Research focus on elderly health

In the division of physiotherapy, several researchers focus on elderly health. The research deals with effects of physical activity and training for different groups of elderly people and in different contexts such as home-living, hospitals and nursing homes. Research is also ongoing on screening of fall risk, where reduced balance and need for help in everyday life with daily activities are important risk factors.

Own and others' research clearly shows that physical activity and exercise reduce the risk of suffering various diseases. It also shows that maintaining or improving our physical capacity enables us to be independent in our daily activities, which increases well-being and reduces the risk of falls.

Research also shows inactivity and sedentary increases the risk of needing help in everyday life with daily activities. Furthermore, physical inactivity affects before a fall accident, the need for help in the long term.

During the current crisis you need to think about how to keep your physical activity level going and besides recommending to continue taking walks, there are several possibilities to train indoors. Below we give some tips on this.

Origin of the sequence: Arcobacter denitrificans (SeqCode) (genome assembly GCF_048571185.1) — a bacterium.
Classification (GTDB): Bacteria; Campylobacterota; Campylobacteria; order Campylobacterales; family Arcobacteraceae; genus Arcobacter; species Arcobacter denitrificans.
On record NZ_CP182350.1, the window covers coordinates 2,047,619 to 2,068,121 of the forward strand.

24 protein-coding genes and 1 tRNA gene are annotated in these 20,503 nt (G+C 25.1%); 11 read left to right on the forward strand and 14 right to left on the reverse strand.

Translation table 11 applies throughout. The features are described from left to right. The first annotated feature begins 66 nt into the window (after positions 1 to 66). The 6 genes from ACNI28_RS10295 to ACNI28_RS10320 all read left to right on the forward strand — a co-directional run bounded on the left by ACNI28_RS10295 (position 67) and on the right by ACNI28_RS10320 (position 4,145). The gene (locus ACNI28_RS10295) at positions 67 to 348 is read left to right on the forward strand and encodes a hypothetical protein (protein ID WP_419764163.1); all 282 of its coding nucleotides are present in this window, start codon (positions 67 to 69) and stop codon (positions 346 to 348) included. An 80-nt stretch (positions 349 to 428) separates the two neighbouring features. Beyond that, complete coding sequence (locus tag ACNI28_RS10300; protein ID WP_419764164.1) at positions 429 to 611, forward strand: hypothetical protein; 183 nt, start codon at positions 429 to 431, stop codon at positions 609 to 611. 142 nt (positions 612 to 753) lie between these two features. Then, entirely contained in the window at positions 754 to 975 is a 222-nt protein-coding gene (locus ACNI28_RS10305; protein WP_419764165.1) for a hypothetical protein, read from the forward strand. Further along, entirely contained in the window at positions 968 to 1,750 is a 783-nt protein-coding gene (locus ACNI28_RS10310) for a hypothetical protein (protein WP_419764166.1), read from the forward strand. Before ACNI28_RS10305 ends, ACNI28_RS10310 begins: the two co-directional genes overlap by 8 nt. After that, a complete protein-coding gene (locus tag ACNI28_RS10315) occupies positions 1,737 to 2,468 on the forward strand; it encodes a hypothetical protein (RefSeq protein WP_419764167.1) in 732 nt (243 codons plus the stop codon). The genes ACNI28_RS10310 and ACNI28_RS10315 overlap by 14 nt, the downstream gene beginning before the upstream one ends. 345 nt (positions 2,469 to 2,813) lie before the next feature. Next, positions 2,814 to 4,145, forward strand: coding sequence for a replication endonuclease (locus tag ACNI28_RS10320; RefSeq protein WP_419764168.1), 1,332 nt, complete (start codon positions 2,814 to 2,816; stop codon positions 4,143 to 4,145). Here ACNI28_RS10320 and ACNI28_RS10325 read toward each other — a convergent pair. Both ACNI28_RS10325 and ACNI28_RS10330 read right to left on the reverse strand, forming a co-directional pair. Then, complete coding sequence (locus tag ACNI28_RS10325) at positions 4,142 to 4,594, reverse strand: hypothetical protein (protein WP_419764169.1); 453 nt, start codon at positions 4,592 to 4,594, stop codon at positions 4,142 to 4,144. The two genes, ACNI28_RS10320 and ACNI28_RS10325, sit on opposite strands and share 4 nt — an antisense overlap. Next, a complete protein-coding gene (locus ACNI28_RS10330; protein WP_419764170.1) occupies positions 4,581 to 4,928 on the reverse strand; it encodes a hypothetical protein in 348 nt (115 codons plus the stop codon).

Short workouts

Safe step

  • There is an app that contains exercises that are good for reducing the risk of falls. It is called “Säkra steg” (Safe Steps) and can be downloaded for free. The app is part of a study and if you can consider being included in the study you will have access to various exercises. You can also read more here:

Exercises to reduce the risk of falls

Social interaction online

Research from both our division and other groups also shows that social interaction is important for several aspects of health, as well as maintaining memory functions and reducing the risk of falls and addiction to help. SPF Seniors give tips on digital activities in corona times, including on social interaction online:


Elisabeth Rydwik, Senior lecturer in physiotherapy and Associate Professor

Anna-Karin Welmer, Senior lecturer in physiotherapy and Associate Professor

The Division of Physiotherapy, NVS